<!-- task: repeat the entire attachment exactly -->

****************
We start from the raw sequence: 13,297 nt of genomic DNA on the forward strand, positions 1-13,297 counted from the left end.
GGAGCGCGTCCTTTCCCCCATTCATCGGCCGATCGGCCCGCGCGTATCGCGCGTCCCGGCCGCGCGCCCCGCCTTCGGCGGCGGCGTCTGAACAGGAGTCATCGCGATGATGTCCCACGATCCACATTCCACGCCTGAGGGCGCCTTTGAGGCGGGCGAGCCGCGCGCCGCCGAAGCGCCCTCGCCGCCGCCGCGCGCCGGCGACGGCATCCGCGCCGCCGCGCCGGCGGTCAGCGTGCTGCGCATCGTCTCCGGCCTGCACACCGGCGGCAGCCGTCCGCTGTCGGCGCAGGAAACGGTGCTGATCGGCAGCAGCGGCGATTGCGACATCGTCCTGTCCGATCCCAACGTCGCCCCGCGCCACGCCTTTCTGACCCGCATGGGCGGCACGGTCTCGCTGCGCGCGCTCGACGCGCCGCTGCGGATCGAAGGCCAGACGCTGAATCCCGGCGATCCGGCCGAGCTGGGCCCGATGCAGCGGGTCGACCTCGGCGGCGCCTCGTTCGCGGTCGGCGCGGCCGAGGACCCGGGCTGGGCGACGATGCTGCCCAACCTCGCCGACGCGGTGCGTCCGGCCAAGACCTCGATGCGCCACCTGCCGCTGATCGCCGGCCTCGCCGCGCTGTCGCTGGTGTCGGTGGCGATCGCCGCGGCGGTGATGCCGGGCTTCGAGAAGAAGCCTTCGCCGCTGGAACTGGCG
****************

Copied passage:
We start from the raw sequence: 13,297 nt of genomic DNA on the forward strand, positions 1-13,297 counted from the left end.
GGAGCGCGTCCTTTCCCCCATTCATCGGCCGATCGGCCCGCGCGTATCGCGCGTCCCGGCCGCGCGCCCCGCCTTCGGCGGCGGCGTCTGAACAGGAGTCATCGCGATGATGTCCCACGATCCACATTCCACGCCTGAGGGCGCCTTTGAGGCGGGCGAGCCGCGCGCCGCCGAAGCGCCCTCGCCGCCGCCGCGCGCCGGCGACGGCATCCGCGCCGCCGCGCCGGCGGTCAGCGTGCTGCGCATCGTCTCCGGCCTGCACACCGGCGGCAGCCGTCCGCTGTCGGCGCAGGAAACGGTGCTGATCGGCAGCAGCGGCGATTGCGACATCGTCCTGTCCGATCCCAACGTCGCCCCGCGCCACGCCTTTCTGACCCGCATGGGCGGCACGGTCTCGCTGCGCGCGCTCGACGCGCCGCTGCGGATCGAAGGCCAGACGCTGAATCCCGGCGATCCGGCCGAGCTGGGCCCGATGCAGCGGGTCGACCTCGGCGGCGCCTCGTTCGCGGTCGGCGCGGCCGAGGACCCGGGCTGGGCGACGATGCTGCCCAACCTCGCCGACGCGGTGCGTCCGGCCAAGACCTCGATGCGCCACCTGCCGCTGATCGCCGGCCTCGCCGCGCTGTCGCTGGTGTCGGTGGCGATCGCCGCGGCGGTGATGCCGGGCTTCGAGAAGAAGCCTTCGCCGCTGGAACTGGCG